My first impressions were darkened by the sight of Nazi, fascist, and racist slogans splattered along every street leading to Jasna Gora. I even saw one for the Ku Klux Klan which had been painted over by the building’s owners several times, but the hooligans, who seem to run this country, managed to rewrite it each time. Do they even know what the Ku Klux Klan is all about? Isn’t it all a bit too ironic, then, in the city of this holy Christian site? I get enough of these wicked signs in Radom as it is, and to see it so much more in Czestochowa only drowned my hopes.
As I wandered down some back alleys, I heard music and singing from loudspeakers and coming from the direction of the hill and monastery. I was reminded of Turkey and how one can always hear the prayers that float over the air five times a day. I started to relax and, as if pulled by the service being conducted on the hill, made a straight beeline up the main road called the Avenue of Our Lady (but in Polish, of course). My spirits rose just a little. During my stay here, I have become extremely cautious in expecting too much from Poland.
Although the monastery is the site in Czestochowa, the walk up the hill is not at all strenuous. I stopped at the gift shop first, hoping to get more information about the sights I was about to encounter and that was when I first noticed the scars on the Virgin’s face as depicted in the numerous icons for sale. The shop was as kitschy as you can get, but I wasn’t there to shop. I was there for information and I asked a nun in Pidgin Polish about the scars. She replied sharply, “That’s the Virgin Mary! Don’t you know the Virgin Mary?” That’s not what I was asking. I again, patiently, pointed out the scars on the plastic icon and asked again. “Jesu Christi,” she cried, “What language do you need?” Quite stunned by her non-Christian manner, I told her I prefer English. She tossed me a guidebook in English, told me it would be $12.00 and that I could read about it in there. I thanked her quietly and left.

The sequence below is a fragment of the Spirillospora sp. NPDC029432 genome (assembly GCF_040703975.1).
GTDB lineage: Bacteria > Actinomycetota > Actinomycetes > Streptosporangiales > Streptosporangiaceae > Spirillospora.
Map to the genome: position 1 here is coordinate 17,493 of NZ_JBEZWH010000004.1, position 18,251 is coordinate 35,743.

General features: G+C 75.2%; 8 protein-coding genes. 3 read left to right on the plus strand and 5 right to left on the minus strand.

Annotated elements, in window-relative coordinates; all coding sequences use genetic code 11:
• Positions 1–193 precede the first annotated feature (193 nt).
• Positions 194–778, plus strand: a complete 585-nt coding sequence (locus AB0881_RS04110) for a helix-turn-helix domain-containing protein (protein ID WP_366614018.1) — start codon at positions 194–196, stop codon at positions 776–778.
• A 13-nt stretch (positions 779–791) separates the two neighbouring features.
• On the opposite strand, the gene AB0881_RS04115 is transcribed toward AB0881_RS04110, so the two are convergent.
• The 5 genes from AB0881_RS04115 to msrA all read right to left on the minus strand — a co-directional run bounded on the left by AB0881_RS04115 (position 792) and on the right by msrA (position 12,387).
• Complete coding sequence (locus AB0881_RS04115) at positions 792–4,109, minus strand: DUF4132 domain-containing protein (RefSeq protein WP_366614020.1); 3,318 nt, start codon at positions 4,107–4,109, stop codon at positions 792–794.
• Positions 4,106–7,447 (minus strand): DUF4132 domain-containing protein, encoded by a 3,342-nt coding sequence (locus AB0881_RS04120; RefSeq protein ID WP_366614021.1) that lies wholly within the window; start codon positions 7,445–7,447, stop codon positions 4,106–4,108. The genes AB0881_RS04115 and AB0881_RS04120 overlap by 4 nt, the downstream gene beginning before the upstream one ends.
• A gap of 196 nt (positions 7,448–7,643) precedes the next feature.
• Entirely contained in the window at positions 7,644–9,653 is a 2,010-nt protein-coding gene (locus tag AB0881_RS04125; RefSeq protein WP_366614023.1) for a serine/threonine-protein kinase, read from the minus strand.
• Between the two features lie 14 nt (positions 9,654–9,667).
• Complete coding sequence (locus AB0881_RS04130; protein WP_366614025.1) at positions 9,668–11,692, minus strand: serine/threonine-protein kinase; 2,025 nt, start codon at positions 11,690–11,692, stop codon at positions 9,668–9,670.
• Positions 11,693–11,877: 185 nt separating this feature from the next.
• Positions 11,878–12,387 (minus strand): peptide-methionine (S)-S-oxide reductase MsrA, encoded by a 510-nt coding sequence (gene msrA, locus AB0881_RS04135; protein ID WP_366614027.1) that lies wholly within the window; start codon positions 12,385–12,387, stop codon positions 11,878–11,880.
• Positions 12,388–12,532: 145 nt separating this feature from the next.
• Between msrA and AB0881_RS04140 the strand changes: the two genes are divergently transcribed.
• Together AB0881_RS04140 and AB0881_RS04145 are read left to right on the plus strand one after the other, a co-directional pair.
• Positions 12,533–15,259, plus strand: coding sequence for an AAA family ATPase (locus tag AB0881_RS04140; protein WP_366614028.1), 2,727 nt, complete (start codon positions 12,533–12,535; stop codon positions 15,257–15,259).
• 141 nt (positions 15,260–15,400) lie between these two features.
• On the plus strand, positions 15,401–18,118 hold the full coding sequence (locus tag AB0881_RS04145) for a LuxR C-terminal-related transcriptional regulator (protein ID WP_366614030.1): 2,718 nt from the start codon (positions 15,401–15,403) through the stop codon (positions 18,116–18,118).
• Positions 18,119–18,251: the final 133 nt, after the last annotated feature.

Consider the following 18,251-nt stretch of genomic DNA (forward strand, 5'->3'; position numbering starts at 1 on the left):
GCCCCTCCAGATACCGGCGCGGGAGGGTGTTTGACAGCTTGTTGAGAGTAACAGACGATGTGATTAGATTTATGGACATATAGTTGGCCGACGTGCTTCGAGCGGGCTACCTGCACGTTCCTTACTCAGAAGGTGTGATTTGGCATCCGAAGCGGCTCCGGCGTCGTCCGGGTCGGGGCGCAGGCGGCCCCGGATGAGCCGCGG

Feeling more than disheartened, I wandered in through the gates, encountering signs warning me that this was a holy place and begging for silence in six languages. However, the areas were all crowded and nobody was paying attention to the any of the warnings in any language. I saw the ugly radio tower of Radio Jasna Gora first. Trying to turn a blind eye to it, I followed signs and wandered from place to place, but nothing drew me until I reached the armory. My guidebook - a year-old, torn-up volume - had stated that there would be a lot of weapons from World War II there and I thought I could do a little research for my book. Although the armory was more than fascinating (and I’m not being facetious), I saw mostly 17th and 18th-century sabers and treasures acquired in the war against the Turks in Vienna (which Poland helped win). So, unless the Poles fought with these in World War II… well, that may explain some things… there was not a lot to see from the 1930s and 1940s. I will, however, add that having already been in Turkey, it was fascinating to see these treasures in Poland and how intricately woven the tapestry of history is.